A sunny summer for solar panel customers

 In Solar Panel Systems

With one of the longest and hottest UK summers on record householders could be forgiven for not thinking about installing solar panels.

But those residents who did have seen both record breaking temperatures and solar panel performances. They have gained lower energy bills, higher Feed-In Tariff payments from the Government plus more unused electricity to sell back to the National Grid. “The outlook has been sunny for them,” said Midlands green energy expert Ron Fox. “But for those who missed out they should start planning now for next year for two very important reasons, Brexit and the possible ending of the Feed-in Tariffs (FiT).”

Recent reports show that the UK’s exit from the European Union (EU) could lead to higher energy bills, according to Energy UK, the trade association for the British energy industry, and a House of Lords committee.

Also the Feed-in-Tariff payments, the amount householders receive for the electricity they put back into the National Grid, is likely to be withdrawn by the Government to new entrants from April 1, 2019.

However, if householders install solar panels before then, they can still qualify for the payments for 20 years with the rate changing according to the Retail Price Index (RPI).

With the UK scheduled to leave the EU on March 29, 2019, Energy UK has suggested that household energy bills are likely to go up because of uncertainty over whether Britain will remain in the EU Emission Trading System (EU ETS), which has been crucial in the drive to decarbonise across the whole EU economy.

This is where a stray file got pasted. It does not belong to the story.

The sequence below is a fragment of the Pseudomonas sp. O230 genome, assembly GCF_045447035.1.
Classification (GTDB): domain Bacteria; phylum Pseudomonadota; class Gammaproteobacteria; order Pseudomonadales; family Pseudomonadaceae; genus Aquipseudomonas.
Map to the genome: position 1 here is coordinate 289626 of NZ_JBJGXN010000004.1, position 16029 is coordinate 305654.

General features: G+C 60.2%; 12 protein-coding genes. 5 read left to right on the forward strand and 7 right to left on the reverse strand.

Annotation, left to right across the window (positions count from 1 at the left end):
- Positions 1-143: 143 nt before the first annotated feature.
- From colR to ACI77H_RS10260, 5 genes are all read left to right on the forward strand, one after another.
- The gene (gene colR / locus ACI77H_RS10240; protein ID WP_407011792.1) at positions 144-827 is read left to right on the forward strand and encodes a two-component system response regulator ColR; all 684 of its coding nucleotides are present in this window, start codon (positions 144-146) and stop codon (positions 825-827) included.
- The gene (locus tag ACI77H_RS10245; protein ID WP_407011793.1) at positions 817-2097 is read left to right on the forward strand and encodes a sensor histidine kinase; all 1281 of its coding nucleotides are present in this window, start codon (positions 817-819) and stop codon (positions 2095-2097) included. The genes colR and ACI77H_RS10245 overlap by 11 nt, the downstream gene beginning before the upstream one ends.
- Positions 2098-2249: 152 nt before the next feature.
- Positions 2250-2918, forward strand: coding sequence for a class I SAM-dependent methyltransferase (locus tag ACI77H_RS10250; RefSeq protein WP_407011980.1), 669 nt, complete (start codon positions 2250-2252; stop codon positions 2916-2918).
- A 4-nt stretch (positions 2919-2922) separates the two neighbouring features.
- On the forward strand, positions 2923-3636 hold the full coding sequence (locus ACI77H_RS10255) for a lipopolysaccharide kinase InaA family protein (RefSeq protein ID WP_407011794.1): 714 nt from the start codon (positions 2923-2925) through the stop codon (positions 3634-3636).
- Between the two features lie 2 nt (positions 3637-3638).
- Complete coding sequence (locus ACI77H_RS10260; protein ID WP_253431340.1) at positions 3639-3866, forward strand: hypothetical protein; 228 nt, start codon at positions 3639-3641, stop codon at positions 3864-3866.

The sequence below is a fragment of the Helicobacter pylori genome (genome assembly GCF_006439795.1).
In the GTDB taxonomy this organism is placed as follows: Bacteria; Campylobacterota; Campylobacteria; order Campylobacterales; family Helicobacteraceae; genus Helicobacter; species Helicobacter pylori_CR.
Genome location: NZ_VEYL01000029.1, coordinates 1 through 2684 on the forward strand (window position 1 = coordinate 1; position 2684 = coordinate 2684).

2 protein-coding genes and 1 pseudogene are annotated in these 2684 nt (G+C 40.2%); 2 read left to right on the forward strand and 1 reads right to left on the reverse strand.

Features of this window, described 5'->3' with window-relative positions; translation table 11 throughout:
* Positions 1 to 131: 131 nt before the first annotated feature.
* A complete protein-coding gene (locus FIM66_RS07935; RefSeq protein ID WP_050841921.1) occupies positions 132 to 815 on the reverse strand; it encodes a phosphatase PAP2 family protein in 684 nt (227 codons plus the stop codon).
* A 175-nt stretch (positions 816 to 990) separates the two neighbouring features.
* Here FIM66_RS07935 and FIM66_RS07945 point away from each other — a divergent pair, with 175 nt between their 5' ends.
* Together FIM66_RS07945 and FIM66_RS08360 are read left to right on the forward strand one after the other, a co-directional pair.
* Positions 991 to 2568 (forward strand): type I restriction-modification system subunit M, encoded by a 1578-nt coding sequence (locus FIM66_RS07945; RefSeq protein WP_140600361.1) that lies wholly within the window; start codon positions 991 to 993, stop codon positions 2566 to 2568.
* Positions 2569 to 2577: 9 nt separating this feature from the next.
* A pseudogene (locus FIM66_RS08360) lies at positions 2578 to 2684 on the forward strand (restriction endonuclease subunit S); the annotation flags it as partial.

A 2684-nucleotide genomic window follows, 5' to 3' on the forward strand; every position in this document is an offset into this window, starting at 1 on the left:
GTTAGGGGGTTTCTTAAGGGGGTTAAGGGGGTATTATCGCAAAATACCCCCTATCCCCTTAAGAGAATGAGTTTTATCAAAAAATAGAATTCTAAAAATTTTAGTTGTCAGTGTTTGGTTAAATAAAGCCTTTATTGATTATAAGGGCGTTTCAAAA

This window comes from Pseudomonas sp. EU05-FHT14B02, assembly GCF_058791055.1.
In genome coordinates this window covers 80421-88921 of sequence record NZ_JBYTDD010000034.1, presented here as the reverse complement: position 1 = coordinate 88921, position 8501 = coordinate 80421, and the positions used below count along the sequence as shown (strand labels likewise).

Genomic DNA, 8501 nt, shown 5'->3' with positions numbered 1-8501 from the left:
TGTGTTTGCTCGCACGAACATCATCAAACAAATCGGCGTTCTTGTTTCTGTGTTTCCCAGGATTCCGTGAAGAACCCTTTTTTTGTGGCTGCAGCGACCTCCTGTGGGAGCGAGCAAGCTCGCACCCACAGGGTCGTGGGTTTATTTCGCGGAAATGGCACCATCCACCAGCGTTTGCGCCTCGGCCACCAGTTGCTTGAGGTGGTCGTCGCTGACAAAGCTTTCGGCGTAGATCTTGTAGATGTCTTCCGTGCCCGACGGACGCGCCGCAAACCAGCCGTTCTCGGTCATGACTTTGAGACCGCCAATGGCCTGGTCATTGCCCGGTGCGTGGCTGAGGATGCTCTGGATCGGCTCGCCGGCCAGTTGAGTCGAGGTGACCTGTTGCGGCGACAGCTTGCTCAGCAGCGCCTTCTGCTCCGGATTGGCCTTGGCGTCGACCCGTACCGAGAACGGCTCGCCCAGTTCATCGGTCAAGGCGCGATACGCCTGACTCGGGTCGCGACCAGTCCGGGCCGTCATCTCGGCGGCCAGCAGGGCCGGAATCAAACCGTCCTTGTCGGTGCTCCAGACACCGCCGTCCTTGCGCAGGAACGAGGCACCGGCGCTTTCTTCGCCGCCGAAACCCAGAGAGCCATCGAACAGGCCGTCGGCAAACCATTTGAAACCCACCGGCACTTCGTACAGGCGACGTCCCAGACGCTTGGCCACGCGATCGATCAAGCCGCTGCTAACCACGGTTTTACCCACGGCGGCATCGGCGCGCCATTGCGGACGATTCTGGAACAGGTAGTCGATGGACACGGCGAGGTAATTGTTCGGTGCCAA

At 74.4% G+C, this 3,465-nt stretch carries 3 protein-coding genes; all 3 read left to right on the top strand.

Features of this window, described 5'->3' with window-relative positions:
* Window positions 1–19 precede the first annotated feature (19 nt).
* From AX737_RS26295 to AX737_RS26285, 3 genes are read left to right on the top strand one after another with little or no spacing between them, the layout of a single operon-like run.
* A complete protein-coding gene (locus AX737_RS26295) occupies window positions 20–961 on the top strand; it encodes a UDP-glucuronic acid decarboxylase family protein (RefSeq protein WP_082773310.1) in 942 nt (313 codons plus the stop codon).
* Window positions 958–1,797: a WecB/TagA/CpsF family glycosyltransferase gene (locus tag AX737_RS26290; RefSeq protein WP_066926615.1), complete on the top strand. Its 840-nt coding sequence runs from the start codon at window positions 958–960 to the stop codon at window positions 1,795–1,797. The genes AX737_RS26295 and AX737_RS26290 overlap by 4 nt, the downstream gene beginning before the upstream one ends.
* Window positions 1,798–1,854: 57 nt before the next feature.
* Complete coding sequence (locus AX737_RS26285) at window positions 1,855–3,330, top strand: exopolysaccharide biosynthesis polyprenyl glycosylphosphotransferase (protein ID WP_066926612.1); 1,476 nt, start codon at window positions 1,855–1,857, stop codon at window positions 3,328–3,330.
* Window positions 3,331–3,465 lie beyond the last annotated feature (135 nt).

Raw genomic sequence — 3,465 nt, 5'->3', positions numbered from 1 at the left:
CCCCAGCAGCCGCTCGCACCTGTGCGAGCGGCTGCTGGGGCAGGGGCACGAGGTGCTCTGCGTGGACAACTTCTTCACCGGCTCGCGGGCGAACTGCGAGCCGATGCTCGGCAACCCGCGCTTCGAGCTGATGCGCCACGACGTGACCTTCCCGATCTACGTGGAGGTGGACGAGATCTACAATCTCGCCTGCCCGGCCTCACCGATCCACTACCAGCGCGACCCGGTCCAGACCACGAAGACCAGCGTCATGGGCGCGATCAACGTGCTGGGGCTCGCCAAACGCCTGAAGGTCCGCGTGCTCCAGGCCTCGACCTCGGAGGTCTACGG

Also part of residents’ energy bill goes towards investing in renewable energy sources and funding energy improvements to hit green energy targets and meet EU pollution targets. When the UK leaves, there’s a chance these targets will change.

At present, about 5% of the UK’s electricity and 12% of its gas is imported from the EU.

And because the EU’s internal energy market is designed to remove trade barriers and promote trade between member states, leaving this arrangement could also lead to significantly higher prices.

Lord Teverson, the chair of the EU, energy and environment subcommittee, is reported as saying: “There will be a divergence and we will not be integrated. What that means is energy trading becomes less efficient and retail prices will go up.”

With all this uncertainty Ron, of Noreus Ltd on the University of Keele Science and Innovation Park, said all householders should considering swapping to solar panel green energy using free sunlight.

He said the benefits included no more nasty surprises from the energy companies putting up their prices. There were also attractive incentive schemes with the Government Feed-in Tariffs, provided householders sign up before next April, plus the benefit of being able to sell any surplus energy back to the Grid, as well as helping to protect the planet.

“With the cost of solar panels coming down and easy installation and low maintenance residents can easily become energy self-sufficient,” he added.

For more advice contact Ron on 0845 474 6641 or go to www.noreus.co.uk

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